You Didn’t Tell Me There Was Gonna Be a Test

Cover Art (c) 1979 by Tim Hammell

Cover Art (c) 1979 by Tim Hammell

Well, okay, I’m not grading this. I’ve talked before about the magazines that have come and gone, but today I started in on some of my files in preparation for moving, and I’m turning up things even I’d forgotten about. How many of you have heard of a magazine called The Twilight Zone? Maybe a few of you, since the TV show will likely appear in re-runs until the heat death of the universe and there was a well-regarded print magazine (redundant at the time. ALL magazines were print) dedicated to publishing TZ-esque stories. In theory. In reality it published dark fantasy of many types. It was a good magazine, I read it and hoped to write for it one day, but it ended before that happened.

Well, I can get a lot more obscure than that. How about Shayol? No? Perhaps Myrddin? Anyone? Bueller? Prelude to FantasyEldritch Tales? Fantasy Macabre? Fantasy Book? Copper Toadstool? Weirdbook? Maybe a few more on that last, since it’s been recently revived, or at least is going through the process. These were all small press fantasy/sf magazines that existed back when producing a magazine meant printing and distributing a magazine. It was expensive, and most didn’t last any longer than the publisher’s money and enthusiasm. Quality of the package ranged from saddle stapled with typewriter typography to typeset and perfect bound, usually with b/w line illustrations, but sometimes full color.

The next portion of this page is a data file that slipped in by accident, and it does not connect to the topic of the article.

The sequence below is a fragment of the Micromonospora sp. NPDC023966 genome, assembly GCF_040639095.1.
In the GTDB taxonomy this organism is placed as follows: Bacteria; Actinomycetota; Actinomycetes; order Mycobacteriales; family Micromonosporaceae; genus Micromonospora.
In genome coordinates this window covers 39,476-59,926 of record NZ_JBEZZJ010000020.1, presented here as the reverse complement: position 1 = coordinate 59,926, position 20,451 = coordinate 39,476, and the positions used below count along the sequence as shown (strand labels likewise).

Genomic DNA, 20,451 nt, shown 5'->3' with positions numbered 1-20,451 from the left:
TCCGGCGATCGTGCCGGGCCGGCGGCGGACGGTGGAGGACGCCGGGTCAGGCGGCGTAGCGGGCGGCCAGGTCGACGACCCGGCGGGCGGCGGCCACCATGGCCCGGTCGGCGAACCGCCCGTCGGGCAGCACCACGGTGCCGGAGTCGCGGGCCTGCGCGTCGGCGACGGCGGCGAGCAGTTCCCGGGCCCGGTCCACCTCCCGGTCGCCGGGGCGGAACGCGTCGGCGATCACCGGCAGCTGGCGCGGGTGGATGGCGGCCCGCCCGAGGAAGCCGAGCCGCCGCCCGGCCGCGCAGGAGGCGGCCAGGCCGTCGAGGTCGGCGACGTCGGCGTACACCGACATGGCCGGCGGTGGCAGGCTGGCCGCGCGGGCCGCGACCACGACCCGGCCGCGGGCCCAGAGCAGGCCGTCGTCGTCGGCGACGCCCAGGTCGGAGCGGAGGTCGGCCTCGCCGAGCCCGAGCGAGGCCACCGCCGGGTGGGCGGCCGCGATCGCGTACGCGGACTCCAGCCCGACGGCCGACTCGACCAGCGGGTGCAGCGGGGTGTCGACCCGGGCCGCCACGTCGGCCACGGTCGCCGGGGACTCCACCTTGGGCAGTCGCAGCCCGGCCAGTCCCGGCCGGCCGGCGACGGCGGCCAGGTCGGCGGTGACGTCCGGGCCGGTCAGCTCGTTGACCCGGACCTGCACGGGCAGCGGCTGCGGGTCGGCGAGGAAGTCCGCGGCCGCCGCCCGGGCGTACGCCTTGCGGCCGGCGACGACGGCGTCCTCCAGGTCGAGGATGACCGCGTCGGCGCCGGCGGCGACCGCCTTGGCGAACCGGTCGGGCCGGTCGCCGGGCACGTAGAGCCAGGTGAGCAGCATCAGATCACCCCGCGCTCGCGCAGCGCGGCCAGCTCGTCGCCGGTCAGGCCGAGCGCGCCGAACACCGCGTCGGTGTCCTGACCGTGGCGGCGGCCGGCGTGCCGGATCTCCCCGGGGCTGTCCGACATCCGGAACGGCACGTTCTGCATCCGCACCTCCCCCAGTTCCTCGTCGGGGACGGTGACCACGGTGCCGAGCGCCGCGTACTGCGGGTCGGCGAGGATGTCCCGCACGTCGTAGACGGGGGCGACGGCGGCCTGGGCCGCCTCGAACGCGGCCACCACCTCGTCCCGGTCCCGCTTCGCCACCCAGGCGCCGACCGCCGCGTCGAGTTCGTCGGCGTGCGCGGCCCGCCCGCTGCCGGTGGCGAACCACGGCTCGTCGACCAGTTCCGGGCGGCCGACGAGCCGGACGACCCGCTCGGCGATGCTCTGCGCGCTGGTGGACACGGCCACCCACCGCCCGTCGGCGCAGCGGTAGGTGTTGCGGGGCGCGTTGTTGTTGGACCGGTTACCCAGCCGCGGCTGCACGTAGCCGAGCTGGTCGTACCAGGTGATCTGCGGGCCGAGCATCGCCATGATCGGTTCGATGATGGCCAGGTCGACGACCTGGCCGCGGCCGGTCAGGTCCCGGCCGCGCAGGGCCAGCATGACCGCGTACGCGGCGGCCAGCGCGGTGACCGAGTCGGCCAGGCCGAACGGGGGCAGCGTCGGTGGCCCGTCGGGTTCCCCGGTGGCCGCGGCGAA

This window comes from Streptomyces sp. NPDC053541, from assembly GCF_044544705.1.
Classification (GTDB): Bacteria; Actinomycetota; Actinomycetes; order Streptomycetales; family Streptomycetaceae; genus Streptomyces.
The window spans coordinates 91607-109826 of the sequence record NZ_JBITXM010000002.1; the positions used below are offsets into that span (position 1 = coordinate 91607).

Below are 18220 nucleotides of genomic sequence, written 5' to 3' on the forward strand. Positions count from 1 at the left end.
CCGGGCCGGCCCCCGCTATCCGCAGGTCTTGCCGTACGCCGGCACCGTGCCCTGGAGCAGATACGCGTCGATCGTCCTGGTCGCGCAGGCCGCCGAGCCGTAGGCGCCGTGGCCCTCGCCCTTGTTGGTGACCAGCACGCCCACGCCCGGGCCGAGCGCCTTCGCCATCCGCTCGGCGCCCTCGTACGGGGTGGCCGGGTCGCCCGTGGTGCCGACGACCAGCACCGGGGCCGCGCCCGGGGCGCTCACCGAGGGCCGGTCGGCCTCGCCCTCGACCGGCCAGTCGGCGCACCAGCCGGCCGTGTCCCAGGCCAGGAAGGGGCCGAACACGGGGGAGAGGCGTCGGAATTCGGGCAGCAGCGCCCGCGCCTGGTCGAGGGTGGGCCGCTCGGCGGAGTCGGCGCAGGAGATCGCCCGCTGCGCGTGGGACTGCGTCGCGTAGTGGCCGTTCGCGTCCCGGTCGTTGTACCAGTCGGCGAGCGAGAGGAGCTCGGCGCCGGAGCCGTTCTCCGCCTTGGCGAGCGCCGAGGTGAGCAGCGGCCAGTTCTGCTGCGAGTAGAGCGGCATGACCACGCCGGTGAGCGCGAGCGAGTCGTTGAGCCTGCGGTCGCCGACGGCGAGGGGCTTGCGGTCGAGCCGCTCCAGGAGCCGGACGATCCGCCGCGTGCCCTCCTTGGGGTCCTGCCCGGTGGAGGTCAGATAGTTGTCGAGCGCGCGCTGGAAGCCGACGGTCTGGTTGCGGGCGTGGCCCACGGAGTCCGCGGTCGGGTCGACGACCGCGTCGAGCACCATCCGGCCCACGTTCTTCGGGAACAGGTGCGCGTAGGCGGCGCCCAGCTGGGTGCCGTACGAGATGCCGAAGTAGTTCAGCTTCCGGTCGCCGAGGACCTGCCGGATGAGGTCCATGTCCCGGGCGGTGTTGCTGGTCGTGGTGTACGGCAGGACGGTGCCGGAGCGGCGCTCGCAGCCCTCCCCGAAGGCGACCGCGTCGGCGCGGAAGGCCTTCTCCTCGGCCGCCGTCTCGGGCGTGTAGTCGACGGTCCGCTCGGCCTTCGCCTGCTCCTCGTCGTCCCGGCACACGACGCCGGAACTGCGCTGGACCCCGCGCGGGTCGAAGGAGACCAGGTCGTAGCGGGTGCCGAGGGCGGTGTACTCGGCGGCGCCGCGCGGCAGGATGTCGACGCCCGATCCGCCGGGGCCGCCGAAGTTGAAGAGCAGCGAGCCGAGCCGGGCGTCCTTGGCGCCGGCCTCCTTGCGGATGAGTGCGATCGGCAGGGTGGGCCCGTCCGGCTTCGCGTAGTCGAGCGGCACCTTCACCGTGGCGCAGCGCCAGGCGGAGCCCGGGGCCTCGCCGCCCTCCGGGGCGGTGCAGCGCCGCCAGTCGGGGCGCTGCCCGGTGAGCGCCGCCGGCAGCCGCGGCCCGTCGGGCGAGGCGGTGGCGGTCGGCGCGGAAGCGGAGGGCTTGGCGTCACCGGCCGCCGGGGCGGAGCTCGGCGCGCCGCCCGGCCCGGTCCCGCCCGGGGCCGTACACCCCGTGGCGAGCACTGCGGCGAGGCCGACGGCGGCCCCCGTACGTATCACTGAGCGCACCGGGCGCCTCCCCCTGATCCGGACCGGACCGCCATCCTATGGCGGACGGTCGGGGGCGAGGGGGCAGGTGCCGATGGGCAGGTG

They’re like little time capsules, many of them. At a time when there weren’t that many outlets for fantasy writers/artists especially, people flocked to magazines like this. Which is why you’ll find names like Charles de Lint, Steve Eng, Tom Reamy, Pat Cadigan, and Brad Foster among the names on the contents pages. Right there along with people you’ve never heard of, and likely never will hear of, but that was the thing—everyone, from publisher to writer, to artist, was participating, creating, strictly for the love of the form, because nobody was making any money.

One or two even had someone named Richard Parks. Sometimes I wonder whatever happened to that guy. Regardless, I’ve been doing purges because anything I don’t get rid of, I have to move. And that is a hassle. I likely will be tossing a lot of rough drafts and ephemera, but most of these old zines? Yeah, I’m keeping them. There are some things, some ideas and ideals, you just can’t—and shouldn’t—let go of.